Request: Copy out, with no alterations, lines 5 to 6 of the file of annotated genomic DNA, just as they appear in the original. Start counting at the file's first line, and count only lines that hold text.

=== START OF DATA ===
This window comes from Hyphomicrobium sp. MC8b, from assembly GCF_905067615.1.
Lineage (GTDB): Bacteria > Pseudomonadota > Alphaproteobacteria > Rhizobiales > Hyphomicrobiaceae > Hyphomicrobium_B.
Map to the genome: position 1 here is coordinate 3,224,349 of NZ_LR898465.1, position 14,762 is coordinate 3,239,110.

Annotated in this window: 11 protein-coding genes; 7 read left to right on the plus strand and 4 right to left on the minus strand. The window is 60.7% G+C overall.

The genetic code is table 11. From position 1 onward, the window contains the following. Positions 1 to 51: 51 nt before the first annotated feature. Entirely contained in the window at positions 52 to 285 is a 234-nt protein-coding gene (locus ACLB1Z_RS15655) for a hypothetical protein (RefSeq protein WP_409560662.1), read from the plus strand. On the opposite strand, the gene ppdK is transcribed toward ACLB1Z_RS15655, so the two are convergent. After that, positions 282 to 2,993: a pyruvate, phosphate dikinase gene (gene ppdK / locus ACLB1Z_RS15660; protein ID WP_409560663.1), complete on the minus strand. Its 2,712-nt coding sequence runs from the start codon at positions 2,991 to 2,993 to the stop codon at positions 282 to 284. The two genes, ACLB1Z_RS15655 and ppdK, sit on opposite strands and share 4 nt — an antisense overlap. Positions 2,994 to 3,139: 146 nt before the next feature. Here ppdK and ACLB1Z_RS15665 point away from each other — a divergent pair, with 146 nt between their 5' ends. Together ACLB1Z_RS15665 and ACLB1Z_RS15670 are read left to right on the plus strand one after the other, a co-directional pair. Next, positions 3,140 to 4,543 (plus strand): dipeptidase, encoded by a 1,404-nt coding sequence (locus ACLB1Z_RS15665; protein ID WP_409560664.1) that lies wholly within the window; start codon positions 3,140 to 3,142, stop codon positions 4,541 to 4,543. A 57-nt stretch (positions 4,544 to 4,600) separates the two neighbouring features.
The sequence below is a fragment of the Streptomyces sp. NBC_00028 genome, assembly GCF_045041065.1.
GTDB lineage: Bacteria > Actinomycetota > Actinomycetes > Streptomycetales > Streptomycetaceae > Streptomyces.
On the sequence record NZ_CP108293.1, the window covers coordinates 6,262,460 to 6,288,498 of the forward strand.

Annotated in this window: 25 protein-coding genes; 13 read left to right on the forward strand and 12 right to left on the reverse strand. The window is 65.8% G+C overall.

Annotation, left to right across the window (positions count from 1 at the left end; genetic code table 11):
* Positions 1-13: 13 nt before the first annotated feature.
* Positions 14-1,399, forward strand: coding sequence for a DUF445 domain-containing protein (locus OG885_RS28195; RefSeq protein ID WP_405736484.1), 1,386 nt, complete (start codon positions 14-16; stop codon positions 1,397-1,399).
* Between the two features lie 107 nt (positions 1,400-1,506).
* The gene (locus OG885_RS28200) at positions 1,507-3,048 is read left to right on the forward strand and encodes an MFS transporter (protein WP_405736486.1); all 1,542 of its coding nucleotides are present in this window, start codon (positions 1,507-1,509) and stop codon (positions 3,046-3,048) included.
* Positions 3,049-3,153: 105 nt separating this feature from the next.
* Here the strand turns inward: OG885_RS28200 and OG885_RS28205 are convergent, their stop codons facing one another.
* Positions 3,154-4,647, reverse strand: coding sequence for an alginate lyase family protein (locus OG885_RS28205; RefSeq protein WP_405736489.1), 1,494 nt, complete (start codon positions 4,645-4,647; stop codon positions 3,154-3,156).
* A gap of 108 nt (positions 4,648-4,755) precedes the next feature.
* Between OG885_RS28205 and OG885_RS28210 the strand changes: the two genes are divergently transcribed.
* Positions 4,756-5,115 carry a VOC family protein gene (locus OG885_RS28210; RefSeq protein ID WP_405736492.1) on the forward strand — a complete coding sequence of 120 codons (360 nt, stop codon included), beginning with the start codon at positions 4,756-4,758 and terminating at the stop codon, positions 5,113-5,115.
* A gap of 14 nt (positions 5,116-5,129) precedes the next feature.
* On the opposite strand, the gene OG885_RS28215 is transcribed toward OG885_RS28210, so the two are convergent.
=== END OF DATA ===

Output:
The genetic code is table 11. From position 1 onward, the window contains the following. Positions 1 to 51: 51 nt before the first annotated feature. Entirely contained in the window at positions 52 to 285 is a 234-nt protein-coding gene (locus ACLB1Z_RS15655) for a hypothetical protein (RefSeq protein WP_409560662.1), read from the plus strand. On the opposite strand, the gene ppdK is transcribed toward ACLB1Z_RS15655, so the two are convergent. After that, positions 282 to 2,993: a pyruvate, phosphate dikinase gene (gene ppdK / locus ACLB1Z_RS15660; protein ID WP_409560663.1), complete on the minus strand. Its 2,712-nt coding sequence runs from the start codon at positions 2,991 to 2,993 to the stop codon at positions 282 to 284. The two genes, ACLB1Z_RS15655 and ppdK, sit on opposite strands and share 4 nt — an antisense overlap. Positions 2,994 to 3,139: 146 nt before the next feature. Here ppdK and ACLB1Z_RS15665 point away from each other — a divergent pair, with 146 nt between their 5' ends. Together ACLB1Z_RS15665 and ACLB1Z_RS15670 are read left to right on the plus strand one after the other, a co-directional pair. Next, positions 3,140 to 4,543 (plus strand): dipeptidase, encoded by a 1,404-nt coding sequence (locus ACLB1Z_RS15665; protein ID WP_409560664.1) that lies wholly within the window; start codon positions 3,140 to 3,142, stop codon positions 4,541 to 4,543. A 57-nt stretch (positions 4,544 to 4,600) separates the two neighbouring features.
The sequence below is a fragment of the Streptomyces sp. NBC_00028 genome, assembly GCF_045041065.1.